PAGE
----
1. Making and taking calls with Bluetooth
  2. Making and taking calls with cellular support

How to make and receive calls with your Wear OS 3 smartwatch

Unshackle yourself from the smartphone and stay connected from the wrist
Wareable wear os 3 phone calling
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Answering calls is one of the simplest and most effective features of a Wear OS 3 smartwatch, allowing you to stay connected whether you're within range of your phone or not. 

Depending on the type of Wear OS watch you own however, making and taking calls can actually be very different. Making calls on the Samsung Galaxy Watch works differently to stock Wear OS watches such as the Google Pixel Watch 2. 

And that's where this guide comes in.

Below, we'll explain everything you need to know about calling on Wear OS 3 (and later) smartwatches.

And read our guide to how to make calls on the Samsung Galaxy Watch if that applies to you.

Making and taking calls with Bluetooth

Wareablewear os 3 phone dial

Whether you have a Wear OS 3 smartwatch capable of cellular support or not, you'll be able to make and receive calls if you're within the range of your phone. 

This naturally will vary depending on the strength of connection to your device, but, generally speaking, being within the same room as your phone is a good rule if you want to be able to take calls via Bluetooth. 

What happens when you accept a call also differs between watches. For those with a microphone and speaker, you'll be given the option to talk and listen from the wrist. 

However, if your watch doesn't have a microphone or speaker, your watch simply works as an extension to your phone. And when you accept a call, it will begin on your phone.

Making and taking calls with cellular support

Wareablewear os 3 set up lte calling

With cellular support on your Wear OS 3 watch, things get a little more interesting. The core benefit here is that you don't need to be connected to your phone in order to enjoy the benefits of calling. 

This means you can ask Google Assistant to begin a call for you, dial a new number into the phone app's keypad, or select a contact to call from your smartphone's synced-over list.

You can even call emergency services (or send an emergency text via Google Assistant) even if your watch's eSIM is locked or invalid, which is a neat safety feature.

Before getting carried away with all this untethered calling, though, you'll have to ensure your smartwatch is both capable and on a monthly data payment plan (usually with your smartphone carrier).

Follow the steps below to check whether your Wear OS 3 watch supports cellular, and how to both make and receive calls in their most basic form.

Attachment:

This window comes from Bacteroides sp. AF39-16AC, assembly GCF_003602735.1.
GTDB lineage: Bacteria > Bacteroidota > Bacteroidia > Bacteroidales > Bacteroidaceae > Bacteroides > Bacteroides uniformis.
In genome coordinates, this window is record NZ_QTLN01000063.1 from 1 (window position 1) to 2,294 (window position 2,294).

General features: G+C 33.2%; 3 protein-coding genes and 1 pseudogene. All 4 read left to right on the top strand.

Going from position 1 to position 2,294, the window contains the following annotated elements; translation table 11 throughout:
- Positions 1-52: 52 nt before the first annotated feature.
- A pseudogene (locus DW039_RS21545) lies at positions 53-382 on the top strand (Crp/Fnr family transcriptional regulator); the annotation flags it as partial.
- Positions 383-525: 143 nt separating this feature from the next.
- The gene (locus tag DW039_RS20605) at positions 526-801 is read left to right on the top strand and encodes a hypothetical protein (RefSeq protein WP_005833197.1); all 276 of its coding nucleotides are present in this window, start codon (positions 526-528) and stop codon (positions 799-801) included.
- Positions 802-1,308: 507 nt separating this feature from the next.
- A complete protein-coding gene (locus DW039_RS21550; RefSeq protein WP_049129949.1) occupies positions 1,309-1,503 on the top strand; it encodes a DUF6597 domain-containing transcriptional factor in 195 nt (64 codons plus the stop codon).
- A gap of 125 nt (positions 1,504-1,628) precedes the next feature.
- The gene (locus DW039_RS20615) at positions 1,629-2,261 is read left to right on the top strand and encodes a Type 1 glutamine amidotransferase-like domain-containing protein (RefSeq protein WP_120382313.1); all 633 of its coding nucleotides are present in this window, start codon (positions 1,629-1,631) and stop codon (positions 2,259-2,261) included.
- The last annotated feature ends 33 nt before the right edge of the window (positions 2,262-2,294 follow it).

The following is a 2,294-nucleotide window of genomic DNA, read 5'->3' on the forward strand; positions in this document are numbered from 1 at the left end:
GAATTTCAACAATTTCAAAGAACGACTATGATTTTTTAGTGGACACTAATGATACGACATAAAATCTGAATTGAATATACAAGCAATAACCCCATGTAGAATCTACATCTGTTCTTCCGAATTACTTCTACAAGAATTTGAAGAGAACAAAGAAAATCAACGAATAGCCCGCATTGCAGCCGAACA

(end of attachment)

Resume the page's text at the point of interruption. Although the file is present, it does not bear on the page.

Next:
Check if your Wear OS 3 smartwatch supports cellular

1. On your Wear OS 3 device, head to the 'Settings' section. 

2. From here, scroll down to 'System' and then 'Connectivity'.

3. You should then see an option for 'Cellular', at which point you can check the status of this connection.

If you don't see the option for 'Cellular' in your settings, your watch either doesn't support the feature or it's not available because it requires setup within your smartwatch's companion app. 

In the Pixel Watch app, for example, this setting comes under 'Mobile Network' in the settings. 

You can, of course, also check the box your device came in - it will usually note somewhere whether the watch is the LTE edition.

Make a phone call from your Wear OS 3 smartwatch

As mentioned above, you can make a phone call in a number of different ways from your Wear OS watch. Below are the steps to call a contact.

1. On your watch, find the app list and select 'Phone'.

2. Select either 'Favorites', 'Recent', or 'Contacts' from the list.

3. To place a call, tap the contact.

Receive a phone call on your Wear OS 3 smartwatch

You have three options when a phone call is coming into your Wear OS device:

  • Answer the phone call by swiping left
  • Reject the phone call by swiping right
  • Dismiss the call with a pre-written text by tapping the three-dot menu and 'Send message'.

How we test

Conor Allison


Conor moved to Wareable Media Group in 2017, initially covering all the latest developments in smartwatches, fitness trackers, and VR. He made a name for himself writing about trying out translation earbuds on a first date and cycling with a wearable airbag, as well as covering the industry’s latest releases.

Following a stint as Reviews Editor at Pocket-lint, Conor returned to Wareable Media Group in 2022 as Editor-at-Large. Conor has become a wearables expert, and helps people get more from their wearable tech, via Wareable's considerable how-to-based guides. 

He has also contributed to British GQ, Wired, Metro, The Independent, and The Mirror. 

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